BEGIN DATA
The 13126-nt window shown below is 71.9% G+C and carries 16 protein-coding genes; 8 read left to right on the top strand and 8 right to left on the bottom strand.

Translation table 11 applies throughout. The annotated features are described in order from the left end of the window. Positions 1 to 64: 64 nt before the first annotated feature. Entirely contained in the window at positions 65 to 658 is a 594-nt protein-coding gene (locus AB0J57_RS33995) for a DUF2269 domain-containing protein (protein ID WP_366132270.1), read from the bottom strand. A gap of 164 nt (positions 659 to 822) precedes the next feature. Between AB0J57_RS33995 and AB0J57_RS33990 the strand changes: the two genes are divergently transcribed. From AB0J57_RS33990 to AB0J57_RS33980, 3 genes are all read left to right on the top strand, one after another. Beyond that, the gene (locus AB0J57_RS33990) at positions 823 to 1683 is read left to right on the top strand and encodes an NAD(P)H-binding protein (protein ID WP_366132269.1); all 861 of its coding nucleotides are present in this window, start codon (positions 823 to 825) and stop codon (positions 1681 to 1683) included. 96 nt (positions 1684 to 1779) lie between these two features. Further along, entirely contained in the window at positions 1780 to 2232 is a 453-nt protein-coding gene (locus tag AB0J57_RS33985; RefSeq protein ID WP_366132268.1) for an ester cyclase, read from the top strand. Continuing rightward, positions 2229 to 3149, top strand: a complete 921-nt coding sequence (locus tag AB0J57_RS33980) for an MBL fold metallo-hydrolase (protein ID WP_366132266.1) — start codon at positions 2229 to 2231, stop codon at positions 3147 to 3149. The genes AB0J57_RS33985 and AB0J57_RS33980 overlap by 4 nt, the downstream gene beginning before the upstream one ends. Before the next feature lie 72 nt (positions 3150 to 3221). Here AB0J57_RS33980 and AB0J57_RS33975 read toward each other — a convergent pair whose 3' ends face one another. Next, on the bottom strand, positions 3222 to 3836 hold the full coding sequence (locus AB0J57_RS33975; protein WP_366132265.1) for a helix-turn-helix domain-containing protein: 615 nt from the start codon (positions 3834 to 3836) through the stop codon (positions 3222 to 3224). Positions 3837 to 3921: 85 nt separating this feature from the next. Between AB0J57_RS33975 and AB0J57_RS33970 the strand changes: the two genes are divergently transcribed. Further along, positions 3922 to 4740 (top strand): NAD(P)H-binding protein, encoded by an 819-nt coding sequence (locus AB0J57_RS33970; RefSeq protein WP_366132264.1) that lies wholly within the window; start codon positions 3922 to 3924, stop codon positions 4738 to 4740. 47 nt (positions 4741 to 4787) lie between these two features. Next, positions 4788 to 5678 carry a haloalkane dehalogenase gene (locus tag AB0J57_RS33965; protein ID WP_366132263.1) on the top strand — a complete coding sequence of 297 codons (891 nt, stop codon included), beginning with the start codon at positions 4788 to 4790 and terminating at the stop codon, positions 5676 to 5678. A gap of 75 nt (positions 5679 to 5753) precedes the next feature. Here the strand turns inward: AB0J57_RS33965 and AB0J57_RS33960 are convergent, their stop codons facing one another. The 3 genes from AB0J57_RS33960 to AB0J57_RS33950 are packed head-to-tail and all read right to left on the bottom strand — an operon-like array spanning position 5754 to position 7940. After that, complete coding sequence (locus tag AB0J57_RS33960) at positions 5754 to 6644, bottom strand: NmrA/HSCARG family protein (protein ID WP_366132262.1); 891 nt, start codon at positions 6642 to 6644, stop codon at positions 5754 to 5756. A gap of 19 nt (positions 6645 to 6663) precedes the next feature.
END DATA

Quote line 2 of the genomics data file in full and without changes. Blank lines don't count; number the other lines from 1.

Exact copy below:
Translation table 11 applies throughout. The annotated features are described in order from the left end of the window. Positions 1 to 64: 64 nt before the first annotated feature. Entirely contained in the window at positions 65 to 658 is a 594-nt protein-coding gene (locus AB0J57_RS33995) for a DUF2269 domain-containing protein (protein ID WP_366132270.1), read from the bottom strand. A gap of 164 nt (positions 659 to 822) precedes the next feature. Between AB0J57_RS33995 and AB0J57_RS33990 the strand changes: the two genes are divergently transcribed. From AB0J57_RS33990 to AB0J57_RS33980, 3 genes are all read left to right on the top strand, one after another. Beyond that, the gene (locus AB0J57_RS33990) at positions 823 to 1683 is read left to right on the top strand and encodes an NAD(P)H-binding protein (protein ID WP_366132269.1); all 861 of its coding nucleotides are present in this window, start codon (positions 823 to 825) and stop codon (positions 1681 to 1683) included. 96 nt (positions 1684 to 1779) lie between these two features. Further along, entirely contained in the window at positions 1780 to 2232 is a 453-nt protein-coding gene (locus tag AB0J57_RS33985; RefSeq protein ID WP_366132268.1) for an ester cyclase, read from the top strand. Continuing rightward, positions 2229 to 3149, top strand: a complete 921-nt coding sequence (locus tag AB0J57_RS33980) for an MBL fold metallo-hydrolase (protein ID WP_366132266.1) — start codon at positions 2229 to 2231, stop codon at positions 3147 to 3149. The genes AB0J57_RS33985 and AB0J57_RS33980 overlap by 4 nt, the downstream gene beginning before the upstream one ends. Before the next feature lie 72 nt (positions 3150 to 3221). Here AB0J57_RS33980 and AB0J57_RS33975 read toward each other — a convergent pair whose 3' ends face one another. Next, on the bottom strand, positions 3222 to 3836 hold the full coding sequence (locus AB0J57_RS33975; protein WP_366132265.1) for a helix-turn-helix domain-containing protein: 615 nt from the start codon (positions 3834 to 3836) through the stop codon (positions 3222 to 3224). Positions 3837 to 3921: 85 nt separating this feature from the next. Between AB0J57_RS33975 and AB0J57_RS33970 the strand changes: the two genes are divergently transcribed. Further along, positions 3922 to 4740 (top strand): NAD(P)H-binding protein, encoded by an 819-nt coding sequence (locus AB0J57_RS33970; RefSeq protein WP_366132264.1) that lies wholly within the window; start codon positions 3922 to 3924, stop codon positions 4738 to 4740. 47 nt (positions 4741 to 4787) lie between these two features. Next, positions 4788 to 5678 carry a haloalkane dehalogenase gene (locus tag AB0J57_RS33965; protein ID WP_366132263.1) on the top strand — a complete coding sequence of 297 codons (891 nt, stop codon included), beginning with the start codon at positions 4788 to 4790 and terminating at the stop codon, positions 5676 to 5678. A gap of 75 nt (positions 5679 to 5753) precedes the next feature. Here the strand turns inward: AB0J57_RS33965 and AB0J57_RS33960 are convergent, their stop codons facing one another. The 3 genes from AB0J57_RS33960 to AB0J57_RS33950 are packed head-to-tail and all read right to left on the bottom strand — an operon-like array spanning position 5754 to position 7940. After that, complete coding sequence (locus tag AB0J57_RS33960) at positions 5754 to 6644, bottom strand: NmrA/HSCARG family protein (protein ID WP_366132262.1); 891 nt, start codon at positions 6642 to 6644, stop codon at positions 5754 to 5756. A gap of 19 nt (positions 6645 to 6663) precedes the next feature.